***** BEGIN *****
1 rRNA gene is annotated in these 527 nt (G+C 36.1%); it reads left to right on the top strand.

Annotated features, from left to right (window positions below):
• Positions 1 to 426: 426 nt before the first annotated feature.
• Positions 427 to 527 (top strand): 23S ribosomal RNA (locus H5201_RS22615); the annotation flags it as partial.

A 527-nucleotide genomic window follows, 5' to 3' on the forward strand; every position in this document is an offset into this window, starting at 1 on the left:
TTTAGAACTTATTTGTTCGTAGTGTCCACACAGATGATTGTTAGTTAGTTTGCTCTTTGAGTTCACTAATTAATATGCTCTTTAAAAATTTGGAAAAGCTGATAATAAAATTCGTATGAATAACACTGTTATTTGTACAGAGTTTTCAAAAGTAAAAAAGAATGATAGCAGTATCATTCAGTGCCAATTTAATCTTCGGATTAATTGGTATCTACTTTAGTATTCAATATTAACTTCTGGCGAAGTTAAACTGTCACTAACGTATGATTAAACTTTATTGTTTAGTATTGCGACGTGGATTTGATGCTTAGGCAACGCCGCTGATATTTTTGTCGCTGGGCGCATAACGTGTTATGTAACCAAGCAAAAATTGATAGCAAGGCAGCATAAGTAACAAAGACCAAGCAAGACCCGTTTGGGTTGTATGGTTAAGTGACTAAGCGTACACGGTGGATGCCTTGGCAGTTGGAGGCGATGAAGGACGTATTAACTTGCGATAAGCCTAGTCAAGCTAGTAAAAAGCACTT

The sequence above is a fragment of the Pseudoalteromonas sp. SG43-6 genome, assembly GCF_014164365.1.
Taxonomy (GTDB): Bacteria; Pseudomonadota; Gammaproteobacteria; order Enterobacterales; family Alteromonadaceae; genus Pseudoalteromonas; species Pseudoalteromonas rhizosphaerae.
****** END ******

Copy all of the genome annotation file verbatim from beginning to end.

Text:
1 rRNA gene is annotated in these 527 nt (G+C 36.1%); it reads left to right on the top strand.

Annotated features, from left to right (window positions below):
• Positions 1 to 426: 426 nt before the first annotated feature.
• Positions 427 to 527 (top strand): 23S ribosomal RNA (locus H5201_RS22615); the annotation flags it as partial.

A 527-nucleotide genomic window follows, 5' to 3' on the forward strand; every position in this document is an offset into this window, starting at 1 on the left:
TTTAGAACTTATTTGTTCGTAGTGTCCACACAGATGATTGTTAGTTAGTTTGCTCTTTGAGTTCACTAATTAATATGCTCTTTAAAAATTTGGAAAAGCTGATAATAAAATTCGTATGAATAACACTGTTATTTGTACAGAGTTTTCAAAAGTAAAAAAGAATGATAGCAGTATCATTCAGTGCCAATTTAATCTTCGGATTAATTGGTATCTACTTTAGTATTCAATATTAACTTCTGGCGAAGTTAAACTGTCACTAACGTATGATTAAACTTTATTGTTTAGTATTGCGACGTGGATTTGATGCTTAGGCAACGCCGCTGATATTTTTGTCGCTGGGCGCATAACGTGTTATGTAACCAAGCAAAAATTGATAGCAAGGCAGCATAAGTAACAAAGACCAAGCAAGACCCGTTTGGGTTGTATGGTTAAGTGACTAAGCGTACACGGTGGATGCCTTGGCAGTTGGAGGCGATGAAGGACGTATTAACTTGCGATAAGCCTAGTCAAGCTAGTAAAAAGCACTT

The sequence above is a fragment of the Pseudoalteromonas sp. SG43-6 genome, assembly GCF_014164365.1.
Taxonomy (GTDB): Bacteria; Pseudomonadota; Gammaproteobacteria; order Enterobacterales; family Alteromonadaceae; genus Pseudoalteromonas; species Pseudoalteromonas rhizosphaerae.